By Sami Aboudi
CAIRO (Reuters) - The head of Egypt's ruling army council postponed his appearance at the trial of ousted president Hosni Mubarak, saying he was busy with the security situation, media reported on Sunday days after a spike in anti-Israel violence.
Field Marshal Mohamed Hussein Tantawi was due to testify behind closed doors on Sunday, under a complete news blackout.
The announcement of the delay to September 24 or 25 came after protesters stormed the Israeli embassy building in Cairo late on Friday, forcing Israel to fly its ambassador home.
Tantawi's testimony could be crucial in deciding if Mubarak is guilty or innocent of charges that include conspiring to kill protesters and inciting some officers to use live ammunition during a mass uprising.
Tantawi served for 20 years as Mubarak's defense minister before becoming head of the ruling military council on February 11 when the former president was ousted from office.
"As the former regime was a dictatorship, many of the important and political decisions were taken in secrecy and only among the state's top officials," said Nabil Abdel Fattah, political analyst at Al-Ahram Center for Political and Strategic Studies.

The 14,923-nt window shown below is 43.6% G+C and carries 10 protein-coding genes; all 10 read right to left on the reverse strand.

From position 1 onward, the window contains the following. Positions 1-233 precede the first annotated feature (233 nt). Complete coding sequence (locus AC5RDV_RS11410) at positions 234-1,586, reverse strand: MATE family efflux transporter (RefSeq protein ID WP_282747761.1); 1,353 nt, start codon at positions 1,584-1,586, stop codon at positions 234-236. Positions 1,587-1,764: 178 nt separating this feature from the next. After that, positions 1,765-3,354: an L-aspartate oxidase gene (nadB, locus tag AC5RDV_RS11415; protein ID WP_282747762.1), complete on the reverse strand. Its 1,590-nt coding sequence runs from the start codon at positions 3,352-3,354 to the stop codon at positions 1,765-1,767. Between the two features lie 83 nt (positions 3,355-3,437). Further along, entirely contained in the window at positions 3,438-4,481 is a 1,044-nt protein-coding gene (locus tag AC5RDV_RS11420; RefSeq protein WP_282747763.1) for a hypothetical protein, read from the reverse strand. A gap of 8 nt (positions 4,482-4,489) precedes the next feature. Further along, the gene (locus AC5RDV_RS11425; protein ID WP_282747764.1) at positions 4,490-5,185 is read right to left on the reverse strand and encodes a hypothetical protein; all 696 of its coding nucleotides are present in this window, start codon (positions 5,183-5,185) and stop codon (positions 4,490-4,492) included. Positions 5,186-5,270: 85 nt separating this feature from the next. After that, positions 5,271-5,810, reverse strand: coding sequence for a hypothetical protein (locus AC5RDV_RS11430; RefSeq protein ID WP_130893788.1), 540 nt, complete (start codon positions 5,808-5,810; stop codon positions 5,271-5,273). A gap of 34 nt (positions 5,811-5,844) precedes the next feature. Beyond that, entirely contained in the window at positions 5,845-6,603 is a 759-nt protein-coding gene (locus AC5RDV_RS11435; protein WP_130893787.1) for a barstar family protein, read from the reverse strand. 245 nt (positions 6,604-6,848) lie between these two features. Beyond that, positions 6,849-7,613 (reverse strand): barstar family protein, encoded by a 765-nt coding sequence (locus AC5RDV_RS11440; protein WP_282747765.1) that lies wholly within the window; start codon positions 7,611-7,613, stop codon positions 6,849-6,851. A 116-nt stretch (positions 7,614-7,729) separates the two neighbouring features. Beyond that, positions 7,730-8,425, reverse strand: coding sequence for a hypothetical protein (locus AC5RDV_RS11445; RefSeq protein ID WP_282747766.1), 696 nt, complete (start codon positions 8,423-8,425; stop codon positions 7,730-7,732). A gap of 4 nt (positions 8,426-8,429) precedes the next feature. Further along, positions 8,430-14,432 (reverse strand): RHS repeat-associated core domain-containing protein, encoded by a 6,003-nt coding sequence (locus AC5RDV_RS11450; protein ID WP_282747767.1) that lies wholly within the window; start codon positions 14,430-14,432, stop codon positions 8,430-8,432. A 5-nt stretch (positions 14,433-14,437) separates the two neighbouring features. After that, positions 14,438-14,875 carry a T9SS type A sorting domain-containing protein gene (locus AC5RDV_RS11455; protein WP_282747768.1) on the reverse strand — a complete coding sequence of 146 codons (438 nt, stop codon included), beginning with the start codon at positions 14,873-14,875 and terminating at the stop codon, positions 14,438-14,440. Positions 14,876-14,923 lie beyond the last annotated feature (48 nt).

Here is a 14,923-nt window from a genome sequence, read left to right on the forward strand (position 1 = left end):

The move to bar the media has angered many Egyptians who have demanded a transparent trial. Images of the first two trial sessions were broadcast live. Cameras have since been barred but journalists attended other sessions.
"Field Marshal Tantawi apologized regarding attending the trial of Mubarak due to being busy with the security situation in the country," Al Arabiya TV reported, without giving details.
State television later confirmed he would not attend on Sunday and said his hearing and that of Armed Forces Chief of Staff Sami Enan would be on the September 24 and 25. It did not say who would attend on each date.
Thousands of activists demonstrated on Friday in Cairo's Tahrir Square, epicenter of the uprising, to push for a timetable for a transition to democracy.
Some demonstrators later converged on the Israeli embassy on the other bank of the Nile. They smashed a wall built by the authorities to protect the mission and stormed the building where the embassy is located, triggering a diplomatic crisis.
Some of the demonstrators at Tahrir Square had earlier taunted Tantawi over his testimony.
"Can you (Tantawi) tell the court on Sunday that he (Mubarak) did not order police to open fire?" said Mohamed, a 30-year-old driver who declined to give his full name.
Many opponents of Mubarak, who has attended each session lying on a stretcher after being hospitalized in April, have been frustrated by the slow pace and progress of the trial.
Mubarak, who was driven from office after three decades in power, is the first Arab leader to stand trial in person since unrest erupted across the Middle East this year.
Plaintiff lawyer Hassan Abou El Einein called the decision to summon Tantawi "a big surprise that will transform the case and take us into an entirely different field."
(Reporting by Sami Aboudi and Omar Fahmy; Editing by Andrew Heavens)